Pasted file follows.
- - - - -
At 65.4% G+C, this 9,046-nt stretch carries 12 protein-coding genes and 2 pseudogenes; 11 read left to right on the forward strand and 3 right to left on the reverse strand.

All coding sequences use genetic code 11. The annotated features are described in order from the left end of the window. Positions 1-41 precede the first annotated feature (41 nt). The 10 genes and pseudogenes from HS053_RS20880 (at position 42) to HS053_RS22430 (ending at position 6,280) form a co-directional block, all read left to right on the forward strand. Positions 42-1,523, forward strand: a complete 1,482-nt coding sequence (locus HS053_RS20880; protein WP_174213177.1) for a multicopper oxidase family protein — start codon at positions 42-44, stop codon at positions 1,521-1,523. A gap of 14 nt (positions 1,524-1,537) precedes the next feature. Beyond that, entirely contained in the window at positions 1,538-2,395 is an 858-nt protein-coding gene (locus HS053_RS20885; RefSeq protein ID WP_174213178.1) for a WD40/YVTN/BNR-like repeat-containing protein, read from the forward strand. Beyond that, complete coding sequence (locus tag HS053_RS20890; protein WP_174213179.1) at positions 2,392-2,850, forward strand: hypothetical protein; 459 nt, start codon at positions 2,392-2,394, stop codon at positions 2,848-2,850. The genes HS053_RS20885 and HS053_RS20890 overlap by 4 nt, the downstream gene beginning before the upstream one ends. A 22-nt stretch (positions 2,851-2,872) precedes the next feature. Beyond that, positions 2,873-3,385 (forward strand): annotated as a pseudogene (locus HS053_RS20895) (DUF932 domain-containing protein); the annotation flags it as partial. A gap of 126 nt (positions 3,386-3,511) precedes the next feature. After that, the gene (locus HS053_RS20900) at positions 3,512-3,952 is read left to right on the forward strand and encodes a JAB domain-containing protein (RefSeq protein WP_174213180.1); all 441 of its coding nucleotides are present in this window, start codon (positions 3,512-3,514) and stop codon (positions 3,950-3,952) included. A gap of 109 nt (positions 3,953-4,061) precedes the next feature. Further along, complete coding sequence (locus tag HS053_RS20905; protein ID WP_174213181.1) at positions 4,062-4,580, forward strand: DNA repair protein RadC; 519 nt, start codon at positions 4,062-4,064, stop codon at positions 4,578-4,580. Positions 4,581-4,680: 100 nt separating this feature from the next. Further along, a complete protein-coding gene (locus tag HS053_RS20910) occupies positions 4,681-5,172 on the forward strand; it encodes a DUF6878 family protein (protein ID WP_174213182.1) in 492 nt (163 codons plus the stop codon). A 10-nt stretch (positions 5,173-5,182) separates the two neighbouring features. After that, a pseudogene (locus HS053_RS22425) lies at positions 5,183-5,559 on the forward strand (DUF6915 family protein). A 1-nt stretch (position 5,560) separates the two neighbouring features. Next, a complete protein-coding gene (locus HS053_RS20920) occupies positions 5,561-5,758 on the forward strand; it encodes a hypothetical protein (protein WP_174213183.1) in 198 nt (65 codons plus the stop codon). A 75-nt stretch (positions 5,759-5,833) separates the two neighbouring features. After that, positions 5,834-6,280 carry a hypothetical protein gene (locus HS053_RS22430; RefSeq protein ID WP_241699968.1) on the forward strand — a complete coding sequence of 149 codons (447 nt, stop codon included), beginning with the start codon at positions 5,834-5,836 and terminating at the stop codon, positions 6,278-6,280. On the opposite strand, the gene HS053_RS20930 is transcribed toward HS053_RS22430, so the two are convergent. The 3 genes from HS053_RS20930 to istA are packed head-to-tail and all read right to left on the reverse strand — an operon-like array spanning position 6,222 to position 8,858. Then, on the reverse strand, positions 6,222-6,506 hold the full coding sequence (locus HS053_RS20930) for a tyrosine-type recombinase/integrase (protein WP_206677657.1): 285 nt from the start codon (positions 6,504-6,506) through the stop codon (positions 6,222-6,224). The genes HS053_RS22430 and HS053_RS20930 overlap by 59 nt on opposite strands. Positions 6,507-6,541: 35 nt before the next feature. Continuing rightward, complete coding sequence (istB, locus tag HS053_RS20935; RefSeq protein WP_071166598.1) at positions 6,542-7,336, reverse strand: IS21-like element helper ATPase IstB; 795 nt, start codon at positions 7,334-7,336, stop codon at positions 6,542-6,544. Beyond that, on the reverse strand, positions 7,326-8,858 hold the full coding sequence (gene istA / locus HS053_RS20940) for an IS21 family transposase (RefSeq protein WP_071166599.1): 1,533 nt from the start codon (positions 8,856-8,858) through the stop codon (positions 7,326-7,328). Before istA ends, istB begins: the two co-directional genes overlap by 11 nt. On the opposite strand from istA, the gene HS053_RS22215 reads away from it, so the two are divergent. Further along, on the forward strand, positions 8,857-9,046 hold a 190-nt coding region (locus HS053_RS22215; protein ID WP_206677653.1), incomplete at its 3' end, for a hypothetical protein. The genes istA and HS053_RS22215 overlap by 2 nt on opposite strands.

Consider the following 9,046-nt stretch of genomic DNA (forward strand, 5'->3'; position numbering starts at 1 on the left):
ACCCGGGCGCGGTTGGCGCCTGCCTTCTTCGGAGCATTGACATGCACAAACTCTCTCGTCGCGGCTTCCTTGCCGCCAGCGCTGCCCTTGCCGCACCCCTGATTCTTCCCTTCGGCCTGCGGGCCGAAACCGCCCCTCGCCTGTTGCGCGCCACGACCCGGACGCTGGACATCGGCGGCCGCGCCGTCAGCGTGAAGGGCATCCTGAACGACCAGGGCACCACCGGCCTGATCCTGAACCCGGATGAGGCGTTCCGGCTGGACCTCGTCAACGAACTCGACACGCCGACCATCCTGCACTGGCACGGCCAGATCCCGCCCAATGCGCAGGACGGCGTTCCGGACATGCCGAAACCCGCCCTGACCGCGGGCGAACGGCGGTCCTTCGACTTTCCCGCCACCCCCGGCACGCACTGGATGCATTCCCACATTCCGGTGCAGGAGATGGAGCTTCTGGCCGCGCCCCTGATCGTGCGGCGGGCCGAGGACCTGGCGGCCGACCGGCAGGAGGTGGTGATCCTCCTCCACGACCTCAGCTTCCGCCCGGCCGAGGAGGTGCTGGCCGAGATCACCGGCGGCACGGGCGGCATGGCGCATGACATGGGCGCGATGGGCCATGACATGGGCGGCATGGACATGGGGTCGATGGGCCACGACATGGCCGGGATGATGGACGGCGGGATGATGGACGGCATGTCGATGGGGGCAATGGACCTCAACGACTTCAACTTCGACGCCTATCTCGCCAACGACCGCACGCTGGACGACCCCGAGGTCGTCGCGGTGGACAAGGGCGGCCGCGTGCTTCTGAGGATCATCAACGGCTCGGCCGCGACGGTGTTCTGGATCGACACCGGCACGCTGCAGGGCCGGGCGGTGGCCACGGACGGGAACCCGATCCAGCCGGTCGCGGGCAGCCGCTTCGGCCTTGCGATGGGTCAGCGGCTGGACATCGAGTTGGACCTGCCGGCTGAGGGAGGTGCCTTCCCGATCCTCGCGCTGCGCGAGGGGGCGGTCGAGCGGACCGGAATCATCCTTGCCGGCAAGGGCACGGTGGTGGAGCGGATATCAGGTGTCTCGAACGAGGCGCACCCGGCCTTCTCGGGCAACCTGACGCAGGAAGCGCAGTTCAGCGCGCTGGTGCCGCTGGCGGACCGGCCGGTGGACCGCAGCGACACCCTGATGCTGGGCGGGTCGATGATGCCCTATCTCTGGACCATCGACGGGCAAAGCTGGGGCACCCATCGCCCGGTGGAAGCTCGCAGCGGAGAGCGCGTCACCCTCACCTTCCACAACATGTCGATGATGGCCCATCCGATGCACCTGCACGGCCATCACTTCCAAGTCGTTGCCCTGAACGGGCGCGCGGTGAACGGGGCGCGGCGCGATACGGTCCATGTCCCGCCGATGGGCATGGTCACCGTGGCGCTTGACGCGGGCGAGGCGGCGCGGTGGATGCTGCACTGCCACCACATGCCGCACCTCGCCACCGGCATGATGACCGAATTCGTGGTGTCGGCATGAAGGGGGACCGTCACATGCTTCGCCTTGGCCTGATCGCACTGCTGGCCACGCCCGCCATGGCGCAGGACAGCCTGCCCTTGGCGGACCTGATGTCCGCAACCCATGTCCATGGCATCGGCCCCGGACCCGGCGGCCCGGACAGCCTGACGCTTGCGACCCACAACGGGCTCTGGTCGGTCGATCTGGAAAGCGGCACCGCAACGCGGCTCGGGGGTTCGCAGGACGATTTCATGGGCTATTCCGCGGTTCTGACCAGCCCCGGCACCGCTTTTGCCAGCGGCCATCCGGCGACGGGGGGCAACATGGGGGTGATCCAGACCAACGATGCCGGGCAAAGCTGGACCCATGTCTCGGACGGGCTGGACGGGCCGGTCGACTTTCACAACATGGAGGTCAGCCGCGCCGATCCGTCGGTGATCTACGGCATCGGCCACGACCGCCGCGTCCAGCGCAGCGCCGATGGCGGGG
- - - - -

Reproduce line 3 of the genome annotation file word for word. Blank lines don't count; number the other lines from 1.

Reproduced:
Consider the following 9,046-nt stretch of genomic DNA (forward strand, 5'->3'; position numbering starts at 1 on the left):